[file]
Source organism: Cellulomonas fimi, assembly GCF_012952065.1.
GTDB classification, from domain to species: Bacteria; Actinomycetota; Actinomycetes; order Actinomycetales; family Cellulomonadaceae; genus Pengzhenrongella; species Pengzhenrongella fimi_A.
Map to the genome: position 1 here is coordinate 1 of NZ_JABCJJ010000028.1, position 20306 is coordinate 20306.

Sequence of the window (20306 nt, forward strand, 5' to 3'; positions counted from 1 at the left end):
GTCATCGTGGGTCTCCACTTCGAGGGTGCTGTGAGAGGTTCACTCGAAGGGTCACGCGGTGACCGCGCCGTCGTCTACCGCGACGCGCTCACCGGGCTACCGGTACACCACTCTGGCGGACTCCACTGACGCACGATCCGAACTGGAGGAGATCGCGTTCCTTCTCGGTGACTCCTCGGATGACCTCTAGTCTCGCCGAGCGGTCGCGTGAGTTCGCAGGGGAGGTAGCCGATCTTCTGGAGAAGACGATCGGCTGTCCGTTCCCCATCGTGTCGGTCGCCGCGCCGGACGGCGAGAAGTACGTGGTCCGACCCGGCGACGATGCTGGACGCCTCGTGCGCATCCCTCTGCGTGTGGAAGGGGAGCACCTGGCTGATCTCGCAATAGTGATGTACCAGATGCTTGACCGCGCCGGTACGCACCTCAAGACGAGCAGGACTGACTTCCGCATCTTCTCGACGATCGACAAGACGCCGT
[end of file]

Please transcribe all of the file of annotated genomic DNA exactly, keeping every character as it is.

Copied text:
Source organism: Cellulomonas fimi, assembly GCF_012952065.1.
GTDB classification, from domain to species: Bacteria; Actinomycetota; Actinomycetes; order Actinomycetales; family Cellulomonadaceae; genus Pengzhenrongella; species Pengzhenrongella fimi_A.
Map to the genome: position 1 here is coordinate 1 of NZ_JABCJJ010000028.1, position 20306 is coordinate 20306.

Sequence of the window (20306 nt, forward strand, 5' to 3'; positions counted from 1 at the left end):
GTCATCGTGGGTCTCCACTTCGAGGGTGCTGTGAGAGGTTCACTCGAAGGGTCACGCGGTGACCGCGCCGTCGTCTACCGCGACGCGCTCACCGGGCTACCGGTACACCACTCTGGCGGACTCCACTGACGCACGATCCGAACTGGAGGAGATCGCGTTCCTTCTCGGTGACTCCTCGGATGACCTCTAGTCTCGCCGAGCGGTCGCGTGAGTTCGCAGGGGAGGTAGCCGATCTTCTGGAGAAGACGATCGGCTGTCCGTTCCCCATCGTGTCGGTCGCCGCGCCGGACGGCGAGAAGTACGTGGTCCGACCCGGCGACGATGCTGGACGCCTCGTGCGCATCCCTCTGCGTGTGGAAGGGGAGCACCTGGCTGATCTCGCAATAGTGATGTACCAGATGCTTGACCGCGCCGGTACGCACCTCAAGACGAGCAGGACTGACTTCCGCATCTTCTCGACGATCGACAAGACGCCGT